Tips for overcoming the study abroad blues
It’s not always easy studying abroad. Many students miss home, friends and all that is familiar. These are some of my tips on how to deal with those study abroad blues.
I was certainly warned about it. In my orientation sessions for studying abroad in New Zealand, they said I would go through some insane mood swings. I’d never considered myself a very emotionally susceptible person, so I didn't take this too seriously. But boy was that a mistake!
There have been incredible moments of ecstasy on this adventure. I’ve felt it walking through glorious mountains. I’ve felt it fishing on crystal clear rivers. I have felt it when I’m with friends that I hope to know for the rest of my life. But, I've also experienced some intense moments of “study abroad blues” as I’ve come to call them.
It can be a rather rainy and gloomy place here in Dunedin. Sometimes it feels just totally illogical why I feel sad and frustrated. There’s an inherent longing for what is familiar in all of us, I think. It affects some more than I others, I presume, but that feeling that you would rather just be where you’re comfortable has got to be in everyone.
I quickly learned that I needed to find ways to get out of that funk as quickly as I could. For starters, I literally compiled a list of things to do when I was “bored” (a euphemism for my “study abroad blues”). I’m pretty sure the original went something like this...
Things to do when I’m bored (sad):
- Fish on the Leith River
- Go to Dunedin museum
- Write in my journal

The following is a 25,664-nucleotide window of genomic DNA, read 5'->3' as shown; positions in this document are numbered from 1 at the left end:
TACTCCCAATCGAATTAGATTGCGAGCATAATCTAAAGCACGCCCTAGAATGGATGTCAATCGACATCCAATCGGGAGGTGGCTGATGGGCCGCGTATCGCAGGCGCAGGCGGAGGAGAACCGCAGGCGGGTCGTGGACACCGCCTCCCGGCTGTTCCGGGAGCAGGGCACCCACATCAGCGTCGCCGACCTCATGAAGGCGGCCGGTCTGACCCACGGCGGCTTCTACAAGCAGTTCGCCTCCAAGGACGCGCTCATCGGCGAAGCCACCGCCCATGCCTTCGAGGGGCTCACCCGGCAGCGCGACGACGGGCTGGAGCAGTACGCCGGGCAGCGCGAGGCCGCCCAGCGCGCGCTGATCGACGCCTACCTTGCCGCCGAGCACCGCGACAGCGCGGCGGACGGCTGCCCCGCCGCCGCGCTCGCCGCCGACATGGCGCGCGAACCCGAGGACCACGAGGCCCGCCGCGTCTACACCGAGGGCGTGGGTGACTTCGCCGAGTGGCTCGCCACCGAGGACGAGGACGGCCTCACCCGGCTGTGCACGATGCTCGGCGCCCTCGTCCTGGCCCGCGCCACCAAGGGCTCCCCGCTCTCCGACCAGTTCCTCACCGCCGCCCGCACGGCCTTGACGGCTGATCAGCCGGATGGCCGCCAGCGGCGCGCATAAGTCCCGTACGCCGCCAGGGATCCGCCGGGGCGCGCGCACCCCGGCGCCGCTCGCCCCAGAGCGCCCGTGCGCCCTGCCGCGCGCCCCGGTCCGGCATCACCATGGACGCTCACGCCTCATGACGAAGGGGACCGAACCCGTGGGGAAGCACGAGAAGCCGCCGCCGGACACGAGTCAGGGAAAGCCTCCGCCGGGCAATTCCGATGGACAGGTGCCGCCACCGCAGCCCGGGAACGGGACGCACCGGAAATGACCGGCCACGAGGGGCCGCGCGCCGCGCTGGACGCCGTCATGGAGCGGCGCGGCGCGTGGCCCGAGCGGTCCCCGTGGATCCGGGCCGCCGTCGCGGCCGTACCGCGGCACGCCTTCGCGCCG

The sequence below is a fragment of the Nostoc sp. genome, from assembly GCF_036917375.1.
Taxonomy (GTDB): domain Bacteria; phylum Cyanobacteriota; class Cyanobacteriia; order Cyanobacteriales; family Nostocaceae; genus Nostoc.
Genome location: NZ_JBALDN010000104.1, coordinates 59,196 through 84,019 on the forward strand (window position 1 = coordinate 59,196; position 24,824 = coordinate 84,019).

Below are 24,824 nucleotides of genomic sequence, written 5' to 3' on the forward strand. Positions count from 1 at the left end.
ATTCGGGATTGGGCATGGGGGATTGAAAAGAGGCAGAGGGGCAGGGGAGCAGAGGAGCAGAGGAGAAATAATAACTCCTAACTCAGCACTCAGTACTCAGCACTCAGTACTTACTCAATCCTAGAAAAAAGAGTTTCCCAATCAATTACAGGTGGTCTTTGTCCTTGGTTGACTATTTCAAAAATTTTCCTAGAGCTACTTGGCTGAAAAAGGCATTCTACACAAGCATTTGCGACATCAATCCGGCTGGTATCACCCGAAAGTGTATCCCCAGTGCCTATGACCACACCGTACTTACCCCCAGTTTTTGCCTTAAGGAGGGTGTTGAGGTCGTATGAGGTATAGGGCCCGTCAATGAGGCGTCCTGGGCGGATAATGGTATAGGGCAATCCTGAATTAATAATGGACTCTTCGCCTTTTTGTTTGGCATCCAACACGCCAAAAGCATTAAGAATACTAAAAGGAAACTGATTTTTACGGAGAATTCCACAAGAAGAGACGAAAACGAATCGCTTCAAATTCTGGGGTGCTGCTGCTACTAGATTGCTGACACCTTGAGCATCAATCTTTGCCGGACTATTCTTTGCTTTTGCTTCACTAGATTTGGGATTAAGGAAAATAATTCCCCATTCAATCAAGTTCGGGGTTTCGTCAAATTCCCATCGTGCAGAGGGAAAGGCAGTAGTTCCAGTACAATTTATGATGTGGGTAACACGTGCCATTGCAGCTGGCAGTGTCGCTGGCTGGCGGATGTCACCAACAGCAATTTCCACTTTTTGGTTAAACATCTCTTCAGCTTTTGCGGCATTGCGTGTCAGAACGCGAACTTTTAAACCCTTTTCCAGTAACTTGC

- Go to university gym
- Listen to a new album
- Research chemistry stuff
Yes, I know most of you probably will not include “research chemistry stuff” in your list of things to do when you are sad, but that’s not the point. Find things that will take your mind off your worries, your longings, your shortcomings, or whatever it is that bothers you in those moments.
And just try your hardest to think how lucky you are to be where you are. That was what would pull me out of the funks the quickest, I think.
I may not be given a chance like this again for the rest of my time on this planet, so why spend it wallowing? It can take tremendous amounts of energy and focus sometimes, but it’s always worth it to be thankful and just take it all in.
About the contributors
Leo Romanetz grew up in Northern Indiana, lives in Southern Michigan, goes to St. Lawrence Univeristy in upstate New York, and studied at the University of Otago. He studies chemistry and math and has a real passion for long, tangential music. “Studying in New Zealand has really been both an outward and inward journey for me, and it cannot be overstated how much I cherish this place and the opportunities it has brought me.”